Rich Krueger. Overpass

Krueger coverWe do love our mavericks here at Blabber’n’Smoke, folk who approach music from a slightly different angle and Rich Krueger seems to fit that bill. He was a member of The Dysfunctionells (who described themselves as “THE Butt-Ugliest Band in Chicago”) and who recorded at various times with Peter Stampfel and Michael Hurley, so, a good maverick pedigree there.

Krueger, who works as a neo natal doctor in Chicago, is readying two solo albums for release and this EP is a foretaste of what’s to come. Recently he was a finalist in the New Folk category at The Kerrville Folk Festival and Overpass opens with the fine fiddle fuelled A Short One On Life, a song about a female barfly who picks up strangers in bars. With gritty lyrics, Krueger describes her hard life, nights spent with, “one night wonder(s) with a heart of gold and a name for his cock that no thinking person would ever even name a dog” before some slide guitar from Seth Lee Jones adds some muscle to the song. In Between, Kingfish is a powerful song about homelessness with Krueger weaving Huey P. Long (AKA The Kingfish) and Sam Walton (founder of Walmart and born in Kingfisher, Oklahoma) into the tale, contrasting their respective philosophies. Over a lachrymose fiddle and weeping accordion (played by John Fullbright) Krueger achingly highlights the plight of the underprivileged and ends the song with a surreal vision of Long and Walton sitting in an abandoned car beside a derelict Walmart with Woody Guthrie and Franklin Roosevelt for company. A potent symbol for the death of the New Deal.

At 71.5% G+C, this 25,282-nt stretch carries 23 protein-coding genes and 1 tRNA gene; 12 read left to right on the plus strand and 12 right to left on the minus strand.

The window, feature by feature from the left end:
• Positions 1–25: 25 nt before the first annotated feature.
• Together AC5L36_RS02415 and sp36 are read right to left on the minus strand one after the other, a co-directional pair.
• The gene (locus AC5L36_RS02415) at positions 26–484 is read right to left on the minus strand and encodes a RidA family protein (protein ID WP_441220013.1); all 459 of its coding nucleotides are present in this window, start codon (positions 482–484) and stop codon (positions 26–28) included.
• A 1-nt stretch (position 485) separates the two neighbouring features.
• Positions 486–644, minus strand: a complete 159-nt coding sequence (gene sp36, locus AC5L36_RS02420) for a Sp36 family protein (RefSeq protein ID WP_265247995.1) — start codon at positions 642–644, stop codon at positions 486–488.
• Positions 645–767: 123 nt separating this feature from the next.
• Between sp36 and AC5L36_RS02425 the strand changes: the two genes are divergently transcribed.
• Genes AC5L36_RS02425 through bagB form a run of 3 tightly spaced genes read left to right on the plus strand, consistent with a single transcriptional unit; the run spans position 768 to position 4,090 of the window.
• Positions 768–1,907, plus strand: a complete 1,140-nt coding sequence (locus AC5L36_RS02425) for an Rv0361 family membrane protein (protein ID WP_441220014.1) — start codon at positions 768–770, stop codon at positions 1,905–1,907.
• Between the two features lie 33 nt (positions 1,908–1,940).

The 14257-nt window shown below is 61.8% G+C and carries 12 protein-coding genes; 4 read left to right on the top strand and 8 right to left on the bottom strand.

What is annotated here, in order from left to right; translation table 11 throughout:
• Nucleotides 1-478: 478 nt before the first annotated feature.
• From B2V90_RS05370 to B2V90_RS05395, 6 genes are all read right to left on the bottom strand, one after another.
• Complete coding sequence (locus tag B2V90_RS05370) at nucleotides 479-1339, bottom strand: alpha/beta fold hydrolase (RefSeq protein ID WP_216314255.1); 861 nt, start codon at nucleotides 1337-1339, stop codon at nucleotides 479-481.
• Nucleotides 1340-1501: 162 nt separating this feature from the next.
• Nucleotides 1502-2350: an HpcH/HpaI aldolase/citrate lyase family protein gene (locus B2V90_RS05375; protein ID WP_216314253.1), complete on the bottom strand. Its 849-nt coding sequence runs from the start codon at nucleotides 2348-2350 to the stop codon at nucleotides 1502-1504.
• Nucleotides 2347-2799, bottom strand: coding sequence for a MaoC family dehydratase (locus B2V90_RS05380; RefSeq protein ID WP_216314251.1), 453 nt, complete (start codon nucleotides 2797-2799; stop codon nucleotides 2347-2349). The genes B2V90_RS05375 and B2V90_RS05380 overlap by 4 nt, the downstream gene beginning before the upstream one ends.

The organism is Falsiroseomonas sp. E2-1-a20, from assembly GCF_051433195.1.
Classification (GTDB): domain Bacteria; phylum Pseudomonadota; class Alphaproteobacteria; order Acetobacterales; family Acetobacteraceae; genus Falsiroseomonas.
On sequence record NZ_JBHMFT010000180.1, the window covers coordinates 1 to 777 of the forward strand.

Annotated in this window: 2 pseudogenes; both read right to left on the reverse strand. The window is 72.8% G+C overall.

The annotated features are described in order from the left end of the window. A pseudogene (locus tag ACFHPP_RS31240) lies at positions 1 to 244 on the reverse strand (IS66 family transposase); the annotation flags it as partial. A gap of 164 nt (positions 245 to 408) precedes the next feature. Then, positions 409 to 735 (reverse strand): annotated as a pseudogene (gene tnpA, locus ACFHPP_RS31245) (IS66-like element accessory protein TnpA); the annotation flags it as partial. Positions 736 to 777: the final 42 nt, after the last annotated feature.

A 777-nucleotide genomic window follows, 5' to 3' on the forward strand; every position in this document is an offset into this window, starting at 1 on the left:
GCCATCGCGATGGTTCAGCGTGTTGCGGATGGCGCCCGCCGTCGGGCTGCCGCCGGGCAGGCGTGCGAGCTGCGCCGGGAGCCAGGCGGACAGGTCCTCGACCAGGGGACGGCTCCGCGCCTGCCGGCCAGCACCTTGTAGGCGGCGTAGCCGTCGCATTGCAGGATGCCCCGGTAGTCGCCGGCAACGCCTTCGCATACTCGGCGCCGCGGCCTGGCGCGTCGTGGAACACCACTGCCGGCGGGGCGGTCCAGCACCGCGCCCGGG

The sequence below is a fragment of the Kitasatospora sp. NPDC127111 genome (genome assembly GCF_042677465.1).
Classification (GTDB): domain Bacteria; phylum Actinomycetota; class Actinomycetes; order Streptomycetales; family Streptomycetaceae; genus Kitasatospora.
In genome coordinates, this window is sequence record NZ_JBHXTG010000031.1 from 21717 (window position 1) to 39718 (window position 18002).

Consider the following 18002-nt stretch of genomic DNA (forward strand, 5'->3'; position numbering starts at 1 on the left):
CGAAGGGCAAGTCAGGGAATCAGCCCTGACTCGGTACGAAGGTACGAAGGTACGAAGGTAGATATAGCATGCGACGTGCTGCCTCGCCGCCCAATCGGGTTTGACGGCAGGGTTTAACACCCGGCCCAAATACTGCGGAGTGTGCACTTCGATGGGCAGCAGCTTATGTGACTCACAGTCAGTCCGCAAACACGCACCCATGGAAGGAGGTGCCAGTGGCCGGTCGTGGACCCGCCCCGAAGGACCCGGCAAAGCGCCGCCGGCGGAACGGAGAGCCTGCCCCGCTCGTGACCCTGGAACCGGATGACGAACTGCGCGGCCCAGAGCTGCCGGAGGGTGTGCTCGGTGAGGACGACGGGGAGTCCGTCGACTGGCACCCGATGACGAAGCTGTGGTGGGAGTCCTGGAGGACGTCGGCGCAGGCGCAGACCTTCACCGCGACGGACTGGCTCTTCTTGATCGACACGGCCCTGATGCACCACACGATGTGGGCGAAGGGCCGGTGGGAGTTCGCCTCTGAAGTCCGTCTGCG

Next up Krueger takes a sharp turn on Yesterday’s Wrong (Green) which is coloured by tablas, sarangi, tanpura and kanjira giving it an undeniable Indian sound. It rambles for over six minutes in exotic fashion as Krueger seems to lament the loss of innocence that permeated the sixties and the ecological nightmare we all face. Recalling Donovan or The Incredible String Band it’s hypnotic. What Are We is perhaps the most straightforward song here in terms of its delivery as Krueger offers up a Randy Newman like piano song with soulful vocal backing. Here he sings of Nero setting Rome alight and suggests similarities with his present day President. A hidden song at the end, Kerrville, Oh My Kerrville, written back in 1991, finds Krueger with acoustic guitar identifying with his idols, musical and otherwise, on a humorous take on the festival which is somewhat tongue in cheek but stuffed full of arresting images.

It’s a tremendous listen and it bodes well for the forthcoming albums. You can buy the EP here


Ian Felice. In The Kingdom Of Dreams. Loose Music